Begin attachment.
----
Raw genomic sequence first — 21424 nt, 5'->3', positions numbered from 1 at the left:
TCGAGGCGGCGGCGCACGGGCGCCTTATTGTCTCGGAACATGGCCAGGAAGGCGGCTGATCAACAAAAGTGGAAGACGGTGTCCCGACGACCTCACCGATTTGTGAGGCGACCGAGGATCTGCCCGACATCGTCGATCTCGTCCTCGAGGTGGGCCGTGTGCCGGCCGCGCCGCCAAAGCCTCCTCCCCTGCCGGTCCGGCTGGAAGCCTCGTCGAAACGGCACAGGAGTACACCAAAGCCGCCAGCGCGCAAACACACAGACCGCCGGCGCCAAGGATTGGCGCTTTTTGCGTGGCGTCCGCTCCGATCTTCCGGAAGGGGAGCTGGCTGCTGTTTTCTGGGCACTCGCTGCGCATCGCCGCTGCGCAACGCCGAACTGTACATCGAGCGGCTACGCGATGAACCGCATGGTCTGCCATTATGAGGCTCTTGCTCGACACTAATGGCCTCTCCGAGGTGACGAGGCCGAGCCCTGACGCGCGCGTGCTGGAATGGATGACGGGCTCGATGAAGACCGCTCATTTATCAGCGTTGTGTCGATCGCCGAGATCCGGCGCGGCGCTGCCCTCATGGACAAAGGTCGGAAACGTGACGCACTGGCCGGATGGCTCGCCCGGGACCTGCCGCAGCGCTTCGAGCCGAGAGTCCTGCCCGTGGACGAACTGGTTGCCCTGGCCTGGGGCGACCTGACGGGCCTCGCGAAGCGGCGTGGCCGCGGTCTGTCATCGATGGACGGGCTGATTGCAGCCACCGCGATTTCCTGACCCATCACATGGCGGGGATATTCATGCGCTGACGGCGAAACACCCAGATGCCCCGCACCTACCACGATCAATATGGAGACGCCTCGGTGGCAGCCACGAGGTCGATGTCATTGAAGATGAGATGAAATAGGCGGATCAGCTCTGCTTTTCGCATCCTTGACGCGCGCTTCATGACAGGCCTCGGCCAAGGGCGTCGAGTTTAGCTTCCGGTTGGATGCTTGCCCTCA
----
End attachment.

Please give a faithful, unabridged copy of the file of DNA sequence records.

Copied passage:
Raw genomic sequence first — 21424 nt, 5'->3', positions numbered from 1 at the left:
TCGAGGCGGCGGCGCACGGGCGCCTTATTGTCTCGGAACATGGCCAGGAAGGCGGCTGATCAACAAAAGTGGAAGACGGTGTCCCGACGACCTCACCGATTTGTGAGGCGACCGAGGATCTGCCCGACATCGTCGATCTCGTCCTCGAGGTGGGCCGTGTGCCGGCCGCGCCGCCAAAGCCTCCTCCCCTGCCGGTCCGGCTGGAAGCCTCGTCGAAACGGCACAGGAGTACACCAAAGCCGCCAGCGCGCAAACACACAGACCGCCGGCGCCAAGGATTGGCGCTTTTTGCGTGGCGTCCGCTCCGATCTTCCGGAAGGGGAGCTGGCTGCTGTTTTCTGGGCACTCGCTGCGCATCGCCGCTGCGCAACGCCGAACTGTACATCGAGCGGCTACGCGATGAACCGCATGGTCTGCCATTATGAGGCTCTTGCTCGACACTAATGGCCTCTCCGAGGTGACGAGGCCGAGCCCTGACGCGCGCGTGCTGGAATGGATGACGGGCTCGATGAAGACCGCTCATTTATCAGCGTTGTGTCGATCGCCGAGATCCGGCGCGGCGCTGCCCTCATGGACAAAGGTCGGAAACGTGACGCACTGGCCGGATGGCTCGCCCGGGACCTGCCGCAGCGCTTCGAGCCGAGAGTCCTGCCCGTGGACGAACTGGTTGCCCTGGCCTGGGGCGACCTGACGGGCCTCGCGAAGCGGCGTGGCCGCGGTCTGTCATCGATGGACGGGCTGATTGCAGCCACCGCGATTTCCTGACCCATCACATGGCGGGGATATTCATGCGCTGACGGCGAAACACCCAGATGCCCCGCACCTACCACGATCAATATGGAGACGCCTCGGTGGCAGCCACGAGGTCGATGTCATTGAAGATGAGATGAAATAGGCGGATCAGCTCTGCTTTTCGCATCCTTGACGCGCGCTTCATGACAGGCCTCGGCCAAGGGCGTCGAGTTTAGCTTCCGGTTGGATGCTTGCCCTCA